5 things you should know about Malaysia's signing of the Rome Statuteabout 4 years ago Arjun
“The Rome Statute”. You would have seen this term quite a bit on our local news headlines. Basically, the Malaysian government was planning to adopt this “Rome Statute”, and there were people who disagreed with it. Nevertheless, the government went through with it and signed the document.
To clarify, the Rome Statute is a piece of international law that creates an international judicial body known as the International Criminal Court (ICC). So any country who signs the Rome Statute basically agrees to recognise the powers of the ICC.
So now in addition to having our local criminal courts, you could say Malaysia now has an international criminal court as well. And given that the way our local courts work is difficult to understand, it would only be worse trying to understand the mechanisms of an international court. So here are the important things you need to know about it...
1. The ICC can only prosecute four types of crimes
The objective of the ICC is to punish those who commit the most serious international crimes and war crimes. So NO, you won’t be seeing your local snatch thief standing in the docks of the ICC facing trial.
In fact even with war crimes or crimes of international proportions, the ICC is limited with regard to what types of crimes they can hear. According to Article 5 of the Rome Statute, the ICC only has jurisdiction for the following crimes:
- Genocide: which is any crime intended to destroy a particular race, nationality or religious group.
- Crimes against humanity: this one has a long list of examples which you can see for yourself here. But in essence it concerns some sort of systemic attacks against a civilian population. Examples include enslavement, apartheid, murder, rape, etc.
- War crimes: this would be acts that go against normal rules of war. This is also a long list – but it includes bombing schools and hospitals, torturing prisoners of war, using biological weapons etc.
- Crimes of aggression: this basically means starting a war
Now that you know that there are only four crimes the ICC can hear…
2. A case always begins at The Office of the Prosecutor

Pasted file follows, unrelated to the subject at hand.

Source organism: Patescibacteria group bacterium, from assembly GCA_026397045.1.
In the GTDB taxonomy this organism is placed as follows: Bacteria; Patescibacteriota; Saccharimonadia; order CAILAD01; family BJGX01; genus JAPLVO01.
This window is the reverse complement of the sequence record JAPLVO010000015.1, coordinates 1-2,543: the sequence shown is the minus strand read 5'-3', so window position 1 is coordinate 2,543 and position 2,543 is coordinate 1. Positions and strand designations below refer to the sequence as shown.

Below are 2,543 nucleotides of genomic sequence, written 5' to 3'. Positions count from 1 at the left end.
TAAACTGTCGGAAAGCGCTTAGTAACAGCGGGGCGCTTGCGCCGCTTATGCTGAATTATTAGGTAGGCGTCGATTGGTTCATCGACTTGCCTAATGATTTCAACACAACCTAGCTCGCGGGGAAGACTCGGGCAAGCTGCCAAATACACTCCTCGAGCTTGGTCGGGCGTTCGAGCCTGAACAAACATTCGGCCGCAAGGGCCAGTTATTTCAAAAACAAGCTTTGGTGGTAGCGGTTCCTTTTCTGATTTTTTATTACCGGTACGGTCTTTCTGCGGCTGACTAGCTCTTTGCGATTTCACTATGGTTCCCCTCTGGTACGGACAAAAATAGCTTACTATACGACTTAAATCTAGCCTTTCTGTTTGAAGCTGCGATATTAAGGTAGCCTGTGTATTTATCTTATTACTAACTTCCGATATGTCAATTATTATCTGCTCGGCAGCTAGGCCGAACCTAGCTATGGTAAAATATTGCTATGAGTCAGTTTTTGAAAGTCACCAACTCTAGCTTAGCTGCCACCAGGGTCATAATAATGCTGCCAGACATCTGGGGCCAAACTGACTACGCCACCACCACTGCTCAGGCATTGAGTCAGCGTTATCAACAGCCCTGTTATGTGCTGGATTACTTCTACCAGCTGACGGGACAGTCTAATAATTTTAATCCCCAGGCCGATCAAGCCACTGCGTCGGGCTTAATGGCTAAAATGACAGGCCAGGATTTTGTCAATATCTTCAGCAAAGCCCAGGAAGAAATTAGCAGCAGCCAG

The ICC has an Office of The Prosecutor (OTP), which is similar to our Attorney General’s (AG) Chambers. So in Malaysia if a prosecutor believes someone has committed a crime, they will charge them in court and try their best to prove that a suspect is guilty.
What the OTP does is similar (they try to prove people are guilty in the ICC), but they have some differences and a little bit of extra duties.
So while in Malaysia our AG has absolute powers to start prosecutions in our local courts, the OTP does not have such broad powers in the ICC. The OTP can only start prosecutions when:
- a country who has signed the Rome Treaty asks them to do so
- the United Nations Security Council asks them to do so
- or the OTP starts prosecution by themselves; according to their own discretion
In addition to what was stated above, the OTP also has an added duty to conduct investigations. They would send investigators out (usually to the countries concerned) with the intention to collect evidence for trial – these evidences would usually be in the form of documents by a government and witness statements.
If the OTP decides that there’s enough evidence to prosecute, they will ask an ICC judge to issue an arrest warrant or summons to appear (basically a formal request asking the suspect to appear for trial at the ICC).
Once the suspect is in court, trial will begin where the judge hears both sides’ evidence and comes up with a verdict.
3. The ICC can only hear crimes by signatory countries
If anyone commits a crime in Malaysia, they can face trial in our local courts. Even if he’s from Egypt and happens to snatch someone’s bag in Malaysia, he can still face the judgement of our local courts.
However things are very different with the ICC. Even with those 4 crimes we mentioned that the ICC are allowed to hear, not everyone who commits such a crime can face trial at the ICC. This is because Article 12 of the Rome Statute says that, the ICC can only hear cases involving those four crimes if:
- it is committed by a citizen of a country who has signed the Rome Statute
- it is committed in the territory of a country who has signed the Rome Statute